The Legendary Wide Field and Planetary Camera 2 – Part 2 of 2

The Wide Field and Planetary Camera 2 (WFPC2) was Hubble Space Telescope “workhorse” instrument. It was originally installed in the first Hubble servicing mission in 1993 with a special optics to solve the spherical aberration in the telescope primary mirror. And because of this it was nicknamed “the camera that saved Hubble”.

Although WFPC2 had became Hubble’s most requested instrument, time has come for it to make way for an improved version camera – the Wide Field Camera 3 (WFC3). During the first spacewalk of Hubble Servicing Mission 4 on 15 May 2009, astronaut Grunsfeld and Feustel removed the WFPC2 and installed the new WFC3. WFPC2 will return to Earth together with Atlantis and hopefully once of these days we will have the chance to see it sitting in a museum.

Planetary Nebula K4-55 by Hubble. Click to enlarge.

The Hubble community bids farewell to the soon-to-be decommissioned Wide Field Planetary Camera 2 (WFPC2) onboard the Hubble Space Telescope. In tribute to Hubble’s longest-running optical camera, planetary nebula K 4-55 has been imaged as WFPC2’s final “pretty picture”. Credit: NASA, ESA, Hubble Heritage Team.

During the camera’s amazing years in space, it provided outstanding science and spectacular images of our universe. Before we say bye bye to WFPC2, let us look at its top five breakthroughs:

Hubble Deep Field. Click to enlarge.

(1) Deepest photograph of the universe. Hubble’s famous “Deep Field” picture left the world with its mouth agape when it was first revealed in 1996. In just a small patch of sky, more than 1,000 galaxies located billions of light-years away could be seen floating in space like sea creatures at the bottom of an endless ocean. Our world and our galaxy suddenly seemed very small.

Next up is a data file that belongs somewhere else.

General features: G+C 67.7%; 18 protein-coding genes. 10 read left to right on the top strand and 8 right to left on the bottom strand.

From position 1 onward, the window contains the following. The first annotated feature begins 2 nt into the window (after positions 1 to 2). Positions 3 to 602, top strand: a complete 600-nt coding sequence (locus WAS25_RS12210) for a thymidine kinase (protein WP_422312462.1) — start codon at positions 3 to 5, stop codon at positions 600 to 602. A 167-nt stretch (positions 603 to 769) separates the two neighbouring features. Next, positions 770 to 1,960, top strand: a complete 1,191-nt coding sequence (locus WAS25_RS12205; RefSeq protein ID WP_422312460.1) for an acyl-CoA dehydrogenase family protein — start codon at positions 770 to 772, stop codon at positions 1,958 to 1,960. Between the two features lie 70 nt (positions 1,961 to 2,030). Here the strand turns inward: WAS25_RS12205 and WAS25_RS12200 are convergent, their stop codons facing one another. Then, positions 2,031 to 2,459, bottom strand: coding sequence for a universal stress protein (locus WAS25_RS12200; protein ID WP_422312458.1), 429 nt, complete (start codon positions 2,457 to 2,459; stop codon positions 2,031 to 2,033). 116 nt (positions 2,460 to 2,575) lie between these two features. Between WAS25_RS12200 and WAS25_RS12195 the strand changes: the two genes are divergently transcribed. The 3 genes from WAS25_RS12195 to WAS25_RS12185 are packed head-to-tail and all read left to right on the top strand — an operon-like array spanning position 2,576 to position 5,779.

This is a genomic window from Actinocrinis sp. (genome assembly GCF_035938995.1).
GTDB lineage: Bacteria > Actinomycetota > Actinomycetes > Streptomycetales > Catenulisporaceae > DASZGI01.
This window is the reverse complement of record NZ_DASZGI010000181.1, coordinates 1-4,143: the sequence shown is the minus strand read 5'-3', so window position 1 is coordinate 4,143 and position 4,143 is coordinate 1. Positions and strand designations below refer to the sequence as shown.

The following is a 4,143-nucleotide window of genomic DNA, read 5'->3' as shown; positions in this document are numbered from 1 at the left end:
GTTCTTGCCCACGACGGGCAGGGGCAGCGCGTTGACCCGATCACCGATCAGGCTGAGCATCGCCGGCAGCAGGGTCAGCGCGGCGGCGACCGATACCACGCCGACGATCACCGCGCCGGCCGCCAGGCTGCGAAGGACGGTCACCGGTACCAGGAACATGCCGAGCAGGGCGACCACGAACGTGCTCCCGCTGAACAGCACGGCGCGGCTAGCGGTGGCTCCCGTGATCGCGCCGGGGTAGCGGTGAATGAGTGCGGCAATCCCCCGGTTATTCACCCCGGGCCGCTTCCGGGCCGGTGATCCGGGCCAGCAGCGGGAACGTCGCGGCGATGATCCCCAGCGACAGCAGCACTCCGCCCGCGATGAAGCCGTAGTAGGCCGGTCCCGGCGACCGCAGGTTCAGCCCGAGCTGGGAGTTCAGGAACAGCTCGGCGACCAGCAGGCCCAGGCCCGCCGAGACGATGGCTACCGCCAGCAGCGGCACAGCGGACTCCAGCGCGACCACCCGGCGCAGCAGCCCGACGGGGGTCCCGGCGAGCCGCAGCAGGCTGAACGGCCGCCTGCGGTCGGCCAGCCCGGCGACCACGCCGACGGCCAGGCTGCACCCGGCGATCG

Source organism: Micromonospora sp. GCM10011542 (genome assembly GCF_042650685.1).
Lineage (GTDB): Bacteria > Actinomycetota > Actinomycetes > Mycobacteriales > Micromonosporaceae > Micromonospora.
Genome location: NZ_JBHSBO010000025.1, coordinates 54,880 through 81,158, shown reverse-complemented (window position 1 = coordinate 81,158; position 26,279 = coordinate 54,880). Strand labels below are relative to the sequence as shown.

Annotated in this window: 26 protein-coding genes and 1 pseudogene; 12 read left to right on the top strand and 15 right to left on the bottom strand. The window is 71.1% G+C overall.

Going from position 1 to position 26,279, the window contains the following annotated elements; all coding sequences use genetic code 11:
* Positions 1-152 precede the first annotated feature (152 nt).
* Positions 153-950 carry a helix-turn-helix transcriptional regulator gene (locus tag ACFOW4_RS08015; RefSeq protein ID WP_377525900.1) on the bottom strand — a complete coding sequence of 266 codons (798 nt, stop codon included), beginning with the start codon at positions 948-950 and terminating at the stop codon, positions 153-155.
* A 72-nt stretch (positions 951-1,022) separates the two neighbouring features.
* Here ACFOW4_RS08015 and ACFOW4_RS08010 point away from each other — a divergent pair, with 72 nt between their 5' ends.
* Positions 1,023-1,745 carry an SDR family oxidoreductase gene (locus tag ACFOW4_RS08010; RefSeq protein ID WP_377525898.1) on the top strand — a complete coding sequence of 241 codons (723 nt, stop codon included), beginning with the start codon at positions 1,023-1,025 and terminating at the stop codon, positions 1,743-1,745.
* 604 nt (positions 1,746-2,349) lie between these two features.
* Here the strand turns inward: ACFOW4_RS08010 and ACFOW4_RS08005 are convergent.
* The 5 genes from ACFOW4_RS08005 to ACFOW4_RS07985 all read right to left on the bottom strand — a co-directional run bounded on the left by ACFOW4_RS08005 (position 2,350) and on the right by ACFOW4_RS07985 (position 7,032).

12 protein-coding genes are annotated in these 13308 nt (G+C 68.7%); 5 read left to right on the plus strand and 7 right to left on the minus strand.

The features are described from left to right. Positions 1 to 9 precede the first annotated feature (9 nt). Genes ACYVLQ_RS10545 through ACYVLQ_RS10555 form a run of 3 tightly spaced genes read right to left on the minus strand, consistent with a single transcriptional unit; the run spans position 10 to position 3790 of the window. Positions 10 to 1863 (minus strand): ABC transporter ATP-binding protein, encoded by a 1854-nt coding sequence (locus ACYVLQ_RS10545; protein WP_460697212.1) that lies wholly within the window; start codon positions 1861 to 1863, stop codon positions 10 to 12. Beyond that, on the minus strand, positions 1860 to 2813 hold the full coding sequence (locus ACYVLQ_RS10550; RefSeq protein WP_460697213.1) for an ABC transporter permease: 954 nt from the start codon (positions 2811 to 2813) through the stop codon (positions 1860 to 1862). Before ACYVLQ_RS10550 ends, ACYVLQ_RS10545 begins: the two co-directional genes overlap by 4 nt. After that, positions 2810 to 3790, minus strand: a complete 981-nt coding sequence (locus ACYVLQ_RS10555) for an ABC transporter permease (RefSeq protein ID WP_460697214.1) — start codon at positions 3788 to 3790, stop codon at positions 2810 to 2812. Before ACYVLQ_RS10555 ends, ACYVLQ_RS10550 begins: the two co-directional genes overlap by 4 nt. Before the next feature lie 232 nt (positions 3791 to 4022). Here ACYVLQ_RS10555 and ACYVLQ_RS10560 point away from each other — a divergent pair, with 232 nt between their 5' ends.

(2) Observations of comet collision with Jupiter. WFPC2 gave the world a rare, stunning view of Comet Shoemaker-Levy 9 plunging into the gas giant Jupiter in 1994. The images revealed the event in great detail, including ripples expanding outward from the impact.

Jupiter Impact Sites from Comet P/Shoemaker-Levy 9. Click to enlarge.

(3) The birth and death of stars. WFPC2 brought the cosmos down to Earth with its exquisite pictures of stars in all stages of development. Its famed picture of the “Pillars of Creation” and other images of colorful dying stars offered the first, glorious views of a star’s life. The camera also took the first pictures of the dusty disks around stars where planets are born, demonstrating that planet-forming environments are common in the universe.

Eagle Nebula by Hubble. Click to enlarge.

Gas Pillars in the Eagle Nebula (M16): Pillars of Creation in a Star-Forming Region. Credit: NASA, ESA, STScI, J. Hester and P. Scowen (Arizona State University).

(4) The age and rate of expansion of our universe. Our universe formed from a colossal explosion known as the Big Bang, and has been stretching apart ever since. WFPC2 by observing stars that vary periodically in brightness, was able to calculate the pace of this expansion to an unprecedented degree of error of 10 percent. The camera also played a leading role in discovering that the expansion of the universe is accelerating, driven by a mysterious force called “dark energy.” Together, these findings led to the calculation that our universe is approximately 13.7 billion years old.

Centre of Galaxy M87. Click to enlarge.

(5) Most galaxies harbor huge black holes. Before Hubble, astronomers suspected, but had no proof, that supermassive black holes lurk deep in the bellies of galaxies. WFPC2 together with spectroscopy data from Hubble, showed that most galaxies in the universe do indeed harbor monstrous black holes up to billions of times the mass of our sun.

<= Black Hole-Powered Jet of Electrons and Sub-Atomic Particles Streams From Center of Galaxy M87. Credit: NASA and The Hubble Heritage Team.

The scientific and inspirational legacy of the camera will be felt by astronomers and the public alike, for as long as the story of the Hubble Space Telescope is told.


~ by thChieh on May 19, 2009.

Leave a Reply

Please log in using one of these methods to post your comment: Logo

You are commenting using your account. Log Out /  Change )

Twitter picture

You are commenting using your Twitter account. Log Out /  Change )

Facebook photo

You are commenting using your Facebook account. Log Out /  Change )

Connecting to %s

%d bloggers like this: